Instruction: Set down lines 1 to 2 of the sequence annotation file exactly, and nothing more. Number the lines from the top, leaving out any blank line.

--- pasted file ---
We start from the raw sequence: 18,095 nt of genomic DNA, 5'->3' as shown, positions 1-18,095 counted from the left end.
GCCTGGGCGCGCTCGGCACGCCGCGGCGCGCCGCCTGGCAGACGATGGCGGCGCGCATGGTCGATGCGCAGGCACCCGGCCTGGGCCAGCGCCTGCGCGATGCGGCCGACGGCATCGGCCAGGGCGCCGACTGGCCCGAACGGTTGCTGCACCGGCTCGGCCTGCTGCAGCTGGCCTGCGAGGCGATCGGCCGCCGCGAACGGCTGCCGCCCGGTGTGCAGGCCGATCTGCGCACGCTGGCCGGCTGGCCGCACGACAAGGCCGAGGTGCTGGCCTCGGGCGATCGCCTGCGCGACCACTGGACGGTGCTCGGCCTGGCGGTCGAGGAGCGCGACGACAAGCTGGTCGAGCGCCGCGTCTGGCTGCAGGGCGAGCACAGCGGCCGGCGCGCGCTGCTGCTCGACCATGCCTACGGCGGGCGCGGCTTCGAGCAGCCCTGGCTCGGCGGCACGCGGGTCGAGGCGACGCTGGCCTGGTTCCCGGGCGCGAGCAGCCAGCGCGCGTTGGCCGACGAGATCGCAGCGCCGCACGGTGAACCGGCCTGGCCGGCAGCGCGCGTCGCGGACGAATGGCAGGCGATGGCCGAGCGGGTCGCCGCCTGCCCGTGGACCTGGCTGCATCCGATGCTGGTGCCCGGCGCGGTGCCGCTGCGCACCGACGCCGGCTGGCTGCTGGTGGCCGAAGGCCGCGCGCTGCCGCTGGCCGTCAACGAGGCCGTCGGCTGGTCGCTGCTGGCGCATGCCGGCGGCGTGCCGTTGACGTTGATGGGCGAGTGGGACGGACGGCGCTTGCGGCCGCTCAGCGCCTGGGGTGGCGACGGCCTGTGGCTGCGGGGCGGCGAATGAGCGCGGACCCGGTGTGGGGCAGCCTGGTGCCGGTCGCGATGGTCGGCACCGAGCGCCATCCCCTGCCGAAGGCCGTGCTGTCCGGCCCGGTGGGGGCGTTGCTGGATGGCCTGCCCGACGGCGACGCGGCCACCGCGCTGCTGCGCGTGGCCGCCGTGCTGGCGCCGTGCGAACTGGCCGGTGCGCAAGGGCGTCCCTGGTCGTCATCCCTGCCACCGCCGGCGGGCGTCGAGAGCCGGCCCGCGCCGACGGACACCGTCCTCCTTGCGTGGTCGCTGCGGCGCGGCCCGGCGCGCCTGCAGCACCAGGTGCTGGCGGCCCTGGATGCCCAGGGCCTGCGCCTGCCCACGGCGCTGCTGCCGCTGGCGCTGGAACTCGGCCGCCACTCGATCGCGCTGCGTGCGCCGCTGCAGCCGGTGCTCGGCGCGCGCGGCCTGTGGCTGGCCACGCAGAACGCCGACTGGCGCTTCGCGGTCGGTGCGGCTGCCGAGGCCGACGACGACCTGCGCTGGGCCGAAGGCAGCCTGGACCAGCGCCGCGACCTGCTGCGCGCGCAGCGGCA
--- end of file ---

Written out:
We start from the raw sequence: 18,095 nt of genomic DNA, 5'->3' as shown, positions 1-18,095 counted from the left end.
GCCTGGGCGCGCTCGGCACGCCGCGGCGCGCCGCCTGGCAGACGATGGCGGCGCGCATGGTCGATGCGCAGGCACCCGGCCTGGGCCAGCGCCTGCGCGATGCGGCCGACGGCATCGGCCAGGGCGCCGACTGGCCCGAACGGTTGCTGCACCGGCTCGGCCTGCTGCAGCTGGCCTGCGAGGCGATCGGCCGCCGCGAACGGCTGCCGCCCGGTGTGCAGGCCGATCTGCGCACGCTGGCCGGCTGGCCGCACGACAAGGCCGAGGTGCTGGCCTCGGGCGATCGCCTGCGCGACCACTGGACGGTGCTCGGCCTGGCGGTCGAGGAGCGCGACGACAAGCTGGTCGAGCGCCGCGTCTGGCTGCAGGGCGAGCACAGCGGCCGGCGCGCGCTGCTGCTCGACCATGCCTACGGCGGGCGCGGCTTCGAGCAGCCCTGGCTCGGCGGCACGCGGGTCGAGGCGACGCTGGCCTGGTTCCCGGGCGCGAGCAGCCAGCGCGCGTTGGCCGACGAGATCGCAGCGCCGCACGGTGAACCGGCCTGGCCGGCAGCGCGCGTCGCGGACGAATGGCAGGCGATGGCCGAGCGGGTCGCCGCCTGCCCGTGGACCTGGCTGCATCCGATGCTGGTGCCCGGCGCGGTGCCGCTGCGCACCGACGCCGGCTGGCTGCTGGTGGCCGAAGGCCGCGCGCTGCCGCTGGCCGTCAACGAGGCCGTCGGCTGGTCGCTGCTGGCGCATGCCGGCGGCGTGCCGTTGACGTTGATGGGCGAGTGGGACGGACGGCGCTTGCGGCCGCTCAGCGCCTGGGGTGGCGACGGCCTGTGGCTGCGGGGCGGCGAATGAGCGCGGACCCGGTGTGGGGCAGCCTGGTGCCGGTCGCGATGGTCGGCACCGAGCGCCATCCCCTGCCGAAGGCCGTGCTGTCCGGCCCGGTGGGGGCGTTGCTGGATGGCCTGCCCGACGGCGACGCGGCCACCGCGCTGCTGCGCGTGGCCGCCGTGCTGGCGCCGTGCGAACTGGCCGGTGCGCAAGGGCGTCCCTGGTCGTCATCCCTGCCACCGCCGGCGGGCGTCGAGAGCCGGCCCGCGCCGACGGACACCGTCCTCCTTGCGTGGTCGCTGCGGCGCGGCCCGGCGCGCCTGCAGCACCAGGTGCTGGCGGCCCTGGATGCCCAGGGCCTGCGCCTGCCCACGGCGCTGCTGCCGCTGGCGCTGGAACTCGGCCGCCACTCGATCGCGCTGCGTGCGCCGCTGCAGCCGGTGCTCGGCGCGCGCGGCCTGTGGCTGGCCACGCAGAACGCCGACTGGCGCTTCGCGGTCGGTGCGGCTGCCGAGGCCGACGACGACCTGCGCTGGGCCGAAGGCAGCCTGGACCAGCGCCGCGACCTGCTGCGCGCGCAGCGGCA